Wednesday, October 16, 2013

Library Loot ~ October 16-22

Cinderella Ate My Daughter: Dispatches from the Front Lines of the New Girlie-Girl Culture ~ by Peggy Orenstein, 2011, society
The rise of the girlie-girl, warns Peggy Orenstein, is no innocent phenomenon. Following her acclaimed books Flux, Schoolgirls, and the provocative New York Times bestseller Waiting for Daisy, Orenstein’s Cinderella Ate My Daughter offers a radical, timely wake-up call for parents, revealing the dark side of a pretty and pink culture confronting girls at every turn as they grow into adults.
My great-granddaughter likes everything pink:  her hat, her clothes, her lawn chair, her hair bows, her valentines, her art work.  Why must everything be pink?  It didn't used to be this way, when my girls wore greens and yellows, reds and blue, plaids, stripes, and polka dots (maybe not those).  Here's the table of contents:
1.  Why I Hoped for a Boy
2.  What's Wrong with Cinderella?
3.  Pinked!
4.  What Makes Girls Girls?
5.  Sparkle, Sweetie!
6.  Guns and (Briar) Roses
7. Wholesome to Whoresome:  The Other Disney Princesses
8.  It's All About the Cape
9.  Just Between You, Me, and My 622 BFFs
10.  Girl Power No, Really
The New Mind of the South ~ by Tracy Thompson, 2013, culture
There are those who say the South has disappeared.  But in her groundbreaking, thought-provoking exploration of the region, Tracy Thompson, a Georgia native and Pulitzer Prize finalist, asserts that it has merely drawn on its oldest tradition:  an ability to adapt and transform itself.  Thompson spent years traveling through the region and discovered a South both amazingly similar and radically different from the land she knew as a child.  African Americans who left en masse for much of the twentieth century are returning in huge numbers, drawn back by a mix of ambition, family ties, and cultural memory.  Though Southerners remain more churchgoing than other Americans, the evangelical Protestantism that defined Southern culture up through the 1960s has been torn by bitter ideological schisms.  The new South is ahead of others in absorbing waves of Latino immigrants, in rediscovering its agrarian traditions, in seeking racial reconciliation, and in reinventing what it means to have roots in an increasingly rootless global culture.  Drawing on mountains of data, interviews, and a whole new set of historic archives, Thompson upends stereotypes and fallacies to reveal the true heart of the South today — a region still misunderstood by outsiders and even by its own people.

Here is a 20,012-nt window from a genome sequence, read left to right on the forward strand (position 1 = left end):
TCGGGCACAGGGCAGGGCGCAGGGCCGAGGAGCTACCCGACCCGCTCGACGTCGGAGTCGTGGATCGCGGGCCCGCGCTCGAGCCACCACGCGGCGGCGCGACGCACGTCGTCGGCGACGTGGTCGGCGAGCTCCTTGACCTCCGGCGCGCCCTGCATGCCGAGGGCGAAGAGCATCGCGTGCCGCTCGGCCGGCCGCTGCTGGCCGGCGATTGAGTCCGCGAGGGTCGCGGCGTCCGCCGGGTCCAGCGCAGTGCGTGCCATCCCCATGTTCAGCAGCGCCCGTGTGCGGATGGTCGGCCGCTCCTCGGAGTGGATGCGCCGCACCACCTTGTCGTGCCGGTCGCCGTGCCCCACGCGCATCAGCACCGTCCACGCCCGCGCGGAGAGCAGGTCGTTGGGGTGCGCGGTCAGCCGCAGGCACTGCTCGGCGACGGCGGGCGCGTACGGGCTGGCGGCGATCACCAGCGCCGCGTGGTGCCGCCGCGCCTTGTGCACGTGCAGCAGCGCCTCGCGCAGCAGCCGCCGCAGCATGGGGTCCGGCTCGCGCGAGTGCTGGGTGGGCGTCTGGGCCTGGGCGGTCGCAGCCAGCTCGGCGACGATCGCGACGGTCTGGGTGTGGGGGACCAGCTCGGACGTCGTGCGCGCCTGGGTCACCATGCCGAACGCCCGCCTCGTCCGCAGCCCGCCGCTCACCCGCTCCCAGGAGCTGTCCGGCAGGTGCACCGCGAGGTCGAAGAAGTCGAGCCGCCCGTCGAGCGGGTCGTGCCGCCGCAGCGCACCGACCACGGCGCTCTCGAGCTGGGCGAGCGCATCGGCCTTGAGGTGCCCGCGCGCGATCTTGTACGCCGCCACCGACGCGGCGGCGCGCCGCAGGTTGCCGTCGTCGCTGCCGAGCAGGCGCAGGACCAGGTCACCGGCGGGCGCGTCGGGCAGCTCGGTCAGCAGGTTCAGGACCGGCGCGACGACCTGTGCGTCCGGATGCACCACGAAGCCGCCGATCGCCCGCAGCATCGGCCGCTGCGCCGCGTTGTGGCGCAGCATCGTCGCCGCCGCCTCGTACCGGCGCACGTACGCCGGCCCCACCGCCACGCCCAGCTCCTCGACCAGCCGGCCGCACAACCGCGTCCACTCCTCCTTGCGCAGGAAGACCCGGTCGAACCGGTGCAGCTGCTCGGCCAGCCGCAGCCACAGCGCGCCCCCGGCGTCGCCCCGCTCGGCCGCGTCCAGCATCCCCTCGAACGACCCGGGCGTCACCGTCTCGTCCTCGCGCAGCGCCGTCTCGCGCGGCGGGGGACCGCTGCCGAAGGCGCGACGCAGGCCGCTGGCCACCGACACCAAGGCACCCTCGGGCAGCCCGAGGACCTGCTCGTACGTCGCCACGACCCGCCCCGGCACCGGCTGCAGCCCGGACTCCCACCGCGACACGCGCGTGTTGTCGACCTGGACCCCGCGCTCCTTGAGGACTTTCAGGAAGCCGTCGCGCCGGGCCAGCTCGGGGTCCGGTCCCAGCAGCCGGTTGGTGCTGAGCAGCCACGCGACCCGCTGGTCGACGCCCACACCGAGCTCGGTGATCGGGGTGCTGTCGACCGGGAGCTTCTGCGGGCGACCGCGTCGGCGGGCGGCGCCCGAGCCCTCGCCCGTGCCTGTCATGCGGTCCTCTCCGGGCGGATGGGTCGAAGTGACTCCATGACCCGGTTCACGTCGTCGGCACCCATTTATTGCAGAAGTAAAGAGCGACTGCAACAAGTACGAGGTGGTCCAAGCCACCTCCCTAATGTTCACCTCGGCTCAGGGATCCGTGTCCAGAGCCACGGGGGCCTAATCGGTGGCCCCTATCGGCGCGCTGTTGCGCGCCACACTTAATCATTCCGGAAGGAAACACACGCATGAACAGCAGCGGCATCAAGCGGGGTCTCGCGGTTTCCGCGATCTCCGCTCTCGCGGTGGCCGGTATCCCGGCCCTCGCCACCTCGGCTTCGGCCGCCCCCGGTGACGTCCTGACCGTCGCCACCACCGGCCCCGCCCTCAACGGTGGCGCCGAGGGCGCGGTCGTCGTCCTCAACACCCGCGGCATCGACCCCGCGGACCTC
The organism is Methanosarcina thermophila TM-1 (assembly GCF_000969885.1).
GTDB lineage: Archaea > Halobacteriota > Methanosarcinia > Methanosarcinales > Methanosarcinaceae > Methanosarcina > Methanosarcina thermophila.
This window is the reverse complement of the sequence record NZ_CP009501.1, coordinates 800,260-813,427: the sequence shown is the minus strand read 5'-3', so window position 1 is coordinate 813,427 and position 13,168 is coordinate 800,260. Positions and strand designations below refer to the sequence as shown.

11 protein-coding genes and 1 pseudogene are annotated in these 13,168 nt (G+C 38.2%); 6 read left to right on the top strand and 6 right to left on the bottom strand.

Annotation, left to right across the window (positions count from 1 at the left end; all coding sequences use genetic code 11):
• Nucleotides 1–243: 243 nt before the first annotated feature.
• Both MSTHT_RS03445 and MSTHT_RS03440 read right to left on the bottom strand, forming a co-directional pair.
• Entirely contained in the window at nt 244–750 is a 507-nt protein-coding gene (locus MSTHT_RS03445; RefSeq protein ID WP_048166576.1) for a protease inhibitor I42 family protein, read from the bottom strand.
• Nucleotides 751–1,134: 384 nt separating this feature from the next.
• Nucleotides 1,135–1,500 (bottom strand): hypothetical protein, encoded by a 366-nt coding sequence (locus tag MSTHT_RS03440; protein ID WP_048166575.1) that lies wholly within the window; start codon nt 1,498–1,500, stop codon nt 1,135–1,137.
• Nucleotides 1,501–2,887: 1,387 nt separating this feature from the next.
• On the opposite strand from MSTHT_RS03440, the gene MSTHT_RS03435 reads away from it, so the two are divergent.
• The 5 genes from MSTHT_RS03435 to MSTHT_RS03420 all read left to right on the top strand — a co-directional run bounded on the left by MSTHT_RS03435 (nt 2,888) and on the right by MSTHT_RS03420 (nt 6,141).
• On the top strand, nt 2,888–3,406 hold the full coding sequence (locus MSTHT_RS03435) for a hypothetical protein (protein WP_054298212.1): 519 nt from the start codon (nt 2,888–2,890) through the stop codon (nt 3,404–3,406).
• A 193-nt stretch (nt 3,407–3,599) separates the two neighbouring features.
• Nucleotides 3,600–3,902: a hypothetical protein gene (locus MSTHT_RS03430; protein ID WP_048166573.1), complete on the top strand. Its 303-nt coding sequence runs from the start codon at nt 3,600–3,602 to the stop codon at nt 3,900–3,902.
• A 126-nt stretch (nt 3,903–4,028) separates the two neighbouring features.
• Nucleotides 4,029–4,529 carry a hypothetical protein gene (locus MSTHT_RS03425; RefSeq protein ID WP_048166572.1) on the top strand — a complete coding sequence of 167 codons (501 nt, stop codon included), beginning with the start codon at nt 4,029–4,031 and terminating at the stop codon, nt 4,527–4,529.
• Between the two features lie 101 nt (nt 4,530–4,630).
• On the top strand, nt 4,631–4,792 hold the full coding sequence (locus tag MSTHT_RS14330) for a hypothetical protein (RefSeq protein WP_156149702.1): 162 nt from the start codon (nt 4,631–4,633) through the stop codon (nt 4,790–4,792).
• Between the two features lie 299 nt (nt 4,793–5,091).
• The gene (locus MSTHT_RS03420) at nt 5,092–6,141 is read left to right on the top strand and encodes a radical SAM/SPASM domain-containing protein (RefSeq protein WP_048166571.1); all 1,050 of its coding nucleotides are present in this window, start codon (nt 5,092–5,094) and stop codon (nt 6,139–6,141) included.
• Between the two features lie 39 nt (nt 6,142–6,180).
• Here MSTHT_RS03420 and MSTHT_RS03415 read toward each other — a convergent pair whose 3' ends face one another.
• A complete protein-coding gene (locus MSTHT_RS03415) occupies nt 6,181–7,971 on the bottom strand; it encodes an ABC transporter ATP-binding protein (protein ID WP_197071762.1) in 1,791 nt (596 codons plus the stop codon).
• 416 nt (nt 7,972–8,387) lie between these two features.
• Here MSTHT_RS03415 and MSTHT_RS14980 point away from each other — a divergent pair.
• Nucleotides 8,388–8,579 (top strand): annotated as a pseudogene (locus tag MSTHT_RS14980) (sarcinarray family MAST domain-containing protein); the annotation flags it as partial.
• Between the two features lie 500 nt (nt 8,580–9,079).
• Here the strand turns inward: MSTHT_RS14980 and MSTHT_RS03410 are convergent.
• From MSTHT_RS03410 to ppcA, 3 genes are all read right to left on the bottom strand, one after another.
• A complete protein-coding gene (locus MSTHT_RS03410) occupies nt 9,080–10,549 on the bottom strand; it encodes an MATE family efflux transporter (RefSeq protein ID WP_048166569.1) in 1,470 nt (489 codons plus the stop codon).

Here's the table of contents:
1.  It's Complicated
2.  Salsa with Your Grits
3.  The Big Lie
4.  Shadow History
5.  Jesusland
6.  The Sorting Out
7.  Atlanta
8.  Old Times There Are Not Forgotten
Yep, I'm sure there's some interesting stuff in this book.


Library Loot is a weekly event co-hosted by Claire @ The Captive Reader and Marg @ The Adventures of an Intrepid Reader.  They encourage us to share titles of books we’ve checked out of the library.  Add your link any time during the week, and see what others got this week.

This is the sign in front of my branch of the library.

2 comments:

Helen's Book Blog said...

My daughter was all about pink, fairies, wanted to be a princess (for real!), and more when she was younger. For one solid year she wore only ballet clothes everywhere we went. Now at 13? Hardly any pink in sight. :-) There's probably a happy medium in there somewhere

maphead said...

The New Mind of the South looks great! I gotta read that one!
Can't wait to read your review!